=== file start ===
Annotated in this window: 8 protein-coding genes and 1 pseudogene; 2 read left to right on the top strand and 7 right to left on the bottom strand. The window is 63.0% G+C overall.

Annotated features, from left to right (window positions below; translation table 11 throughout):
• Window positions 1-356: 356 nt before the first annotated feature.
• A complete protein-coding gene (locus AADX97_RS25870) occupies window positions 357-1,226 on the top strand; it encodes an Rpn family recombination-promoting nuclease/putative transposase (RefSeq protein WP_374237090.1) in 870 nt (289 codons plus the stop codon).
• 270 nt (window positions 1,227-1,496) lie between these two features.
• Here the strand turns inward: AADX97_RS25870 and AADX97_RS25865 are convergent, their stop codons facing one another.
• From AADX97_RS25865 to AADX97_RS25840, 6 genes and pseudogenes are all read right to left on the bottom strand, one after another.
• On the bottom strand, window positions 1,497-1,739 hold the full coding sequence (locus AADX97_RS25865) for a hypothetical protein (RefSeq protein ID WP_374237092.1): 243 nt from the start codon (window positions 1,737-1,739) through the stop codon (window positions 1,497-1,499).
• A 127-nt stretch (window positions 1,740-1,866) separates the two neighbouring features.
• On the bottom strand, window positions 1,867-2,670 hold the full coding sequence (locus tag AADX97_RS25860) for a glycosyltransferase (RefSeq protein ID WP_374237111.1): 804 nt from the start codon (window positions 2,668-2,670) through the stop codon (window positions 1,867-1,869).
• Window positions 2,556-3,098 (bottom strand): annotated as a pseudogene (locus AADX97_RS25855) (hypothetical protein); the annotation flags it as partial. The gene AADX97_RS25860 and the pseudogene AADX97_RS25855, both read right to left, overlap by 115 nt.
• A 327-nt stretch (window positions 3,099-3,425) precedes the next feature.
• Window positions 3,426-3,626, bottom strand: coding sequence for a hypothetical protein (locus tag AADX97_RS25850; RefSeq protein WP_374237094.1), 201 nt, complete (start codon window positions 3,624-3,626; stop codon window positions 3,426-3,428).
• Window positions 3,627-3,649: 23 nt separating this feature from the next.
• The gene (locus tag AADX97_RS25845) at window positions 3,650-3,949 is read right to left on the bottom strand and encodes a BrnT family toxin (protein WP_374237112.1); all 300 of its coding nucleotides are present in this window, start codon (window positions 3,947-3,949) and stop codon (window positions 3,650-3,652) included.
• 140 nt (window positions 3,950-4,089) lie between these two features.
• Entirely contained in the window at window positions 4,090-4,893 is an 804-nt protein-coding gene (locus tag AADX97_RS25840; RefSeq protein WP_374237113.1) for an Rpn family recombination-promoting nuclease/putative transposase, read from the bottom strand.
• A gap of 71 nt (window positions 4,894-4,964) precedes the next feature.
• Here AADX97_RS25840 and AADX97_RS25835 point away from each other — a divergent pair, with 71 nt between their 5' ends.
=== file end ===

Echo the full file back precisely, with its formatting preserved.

Annotated in this window: 8 protein-coding genes and 1 pseudogene; 2 read left to right on the top strand and 7 right to left on the bottom strand. The window is 63.0% G+C overall.

Annotated features, from left to right (window positions below; translation table 11 throughout):
• Window positions 1-356: 356 nt before the first annotated feature.
• A complete protein-coding gene (locus AADX97_RS25870) occupies window positions 357-1,226 on the top strand; it encodes an Rpn family recombination-promoting nuclease/putative transposase (RefSeq protein WP_374237090.1) in 870 nt (289 codons plus the stop codon).
• 270 nt (window positions 1,227-1,496) lie between these two features.
• Here the strand turns inward: AADX97_RS25870 and AADX97_RS25865 are convergent, their stop codons facing one another.
• From AADX97_RS25865 to AADX97_RS25840, 6 genes and pseudogenes are all read right to left on the bottom strand, one after another.
• On the bottom strand, window positions 1,497-1,739 hold the full coding sequence (locus AADX97_RS25865) for a hypothetical protein (RefSeq protein ID WP_374237092.1): 243 nt from the start codon (window positions 1,737-1,739) through the stop codon (window positions 1,497-1,499).
• A 127-nt stretch (window positions 1,740-1,866) separates the two neighbouring features.
• On the bottom strand, window positions 1,867-2,670 hold the full coding sequence (locus tag AADX97_RS25860) for a glycosyltransferase (RefSeq protein ID WP_374237111.1): 804 nt from the start codon (window positions 2,668-2,670) through the stop codon (window positions 1,867-1,869).
• Window positions 2,556-3,098 (bottom strand): annotated as a pseudogene (locus AADX97_RS25855) (hypothetical protein); the annotation flags it as partial. The gene AADX97_RS25860 and the pseudogene AADX97_RS25855, both read right to left, overlap by 115 nt.
• A 327-nt stretch (window positions 3,099-3,425) precedes the next feature.
• Window positions 3,426-3,626, bottom strand: coding sequence for a hypothetical protein (locus tag AADX97_RS25850; RefSeq protein WP_374237094.1), 201 nt, complete (start codon window positions 3,624-3,626; stop codon window positions 3,426-3,428).
• Window positions 3,627-3,649: 23 nt separating this feature from the next.
• The gene (locus tag AADX97_RS25845) at window positions 3,650-3,949 is read right to left on the bottom strand and encodes a BrnT family toxin (protein WP_374237112.1); all 300 of its coding nucleotides are present in this window, start codon (window positions 3,947-3,949) and stop codon (window positions 3,650-3,652) included.
• 140 nt (window positions 3,950-4,089) lie between these two features.
• Entirely contained in the window at window positions 4,090-4,893 is an 804-nt protein-coding gene (locus tag AADX97_RS25840; RefSeq protein WP_374237113.1) for an Rpn family recombination-promoting nuclease/putative transposase, read from the bottom strand.
• A gap of 71 nt (window positions 4,894-4,964) precedes the next feature.
• Here AADX97_RS25840 and AADX97_RS25835 point away from each other — a divergent pair, with 71 nt between their 5' ends.